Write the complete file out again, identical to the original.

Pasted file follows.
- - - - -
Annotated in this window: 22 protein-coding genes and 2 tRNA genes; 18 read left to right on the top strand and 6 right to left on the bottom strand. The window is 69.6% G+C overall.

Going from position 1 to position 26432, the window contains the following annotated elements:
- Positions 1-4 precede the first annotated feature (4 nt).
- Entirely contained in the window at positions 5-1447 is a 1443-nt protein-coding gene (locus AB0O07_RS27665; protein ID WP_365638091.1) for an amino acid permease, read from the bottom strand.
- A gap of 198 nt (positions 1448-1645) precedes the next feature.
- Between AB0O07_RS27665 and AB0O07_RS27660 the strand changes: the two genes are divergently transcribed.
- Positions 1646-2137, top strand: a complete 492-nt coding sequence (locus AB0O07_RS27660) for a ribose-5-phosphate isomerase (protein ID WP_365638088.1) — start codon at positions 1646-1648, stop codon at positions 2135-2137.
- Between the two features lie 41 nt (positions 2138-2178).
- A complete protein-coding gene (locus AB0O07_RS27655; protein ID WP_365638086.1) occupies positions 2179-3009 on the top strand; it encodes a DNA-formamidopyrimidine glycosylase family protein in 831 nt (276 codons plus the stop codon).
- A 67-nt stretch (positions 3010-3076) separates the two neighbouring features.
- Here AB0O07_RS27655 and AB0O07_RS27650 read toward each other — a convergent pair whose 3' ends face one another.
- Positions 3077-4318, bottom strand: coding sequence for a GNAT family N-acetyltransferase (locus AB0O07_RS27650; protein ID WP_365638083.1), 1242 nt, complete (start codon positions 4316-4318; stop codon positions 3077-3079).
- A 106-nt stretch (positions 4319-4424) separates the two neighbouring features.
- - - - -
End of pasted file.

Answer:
Annotated in this window: 22 protein-coding genes and 2 tRNA genes; 18 read left to right on the top strand and 6 right to left on the bottom strand. The window is 69.6% G+C overall.

Going from position 1 to position 26432, the window contains the following annotated elements:
- Positions 1-4 precede the first annotated feature (4 nt).
- Entirely contained in the window at positions 5-1447 is a 1443-nt protein-coding gene (locus AB0O07_RS27665; protein ID WP_365638091.1) for an amino acid permease, read from the bottom strand.
- A gap of 198 nt (positions 1448-1645) precedes the next feature.
- Between AB0O07_RS27665 and AB0O07_RS27660 the strand changes: the two genes are divergently transcribed.
- Positions 1646-2137, top strand: a complete 492-nt coding sequence (locus AB0O07_RS27660) for a ribose-5-phosphate isomerase (protein ID WP_365638088.1) — start codon at positions 1646-1648, stop codon at positions 2135-2137.
- Between the two features lie 41 nt (positions 2138-2178).
- A complete protein-coding gene (locus AB0O07_RS27655; protein ID WP_365638086.1) occupies positions 2179-3009 on the top strand; it encodes a DNA-formamidopyrimidine glycosylase family protein in 831 nt (276 codons plus the stop codon).
- A 67-nt stretch (positions 3010-3076) separates the two neighbouring features.
- Here AB0O07_RS27655 and AB0O07_RS27650 read toward each other — a convergent pair whose 3' ends face one another.
- Positions 3077-4318, bottom strand: coding sequence for a GNAT family N-acetyltransferase (locus AB0O07_RS27650; protein ID WP_365638083.1), 1242 nt, complete (start codon positions 4316-4318; stop codon positions 3077-3079).
- A 106-nt stretch (positions 4319-4424) separates the two neighbouring features.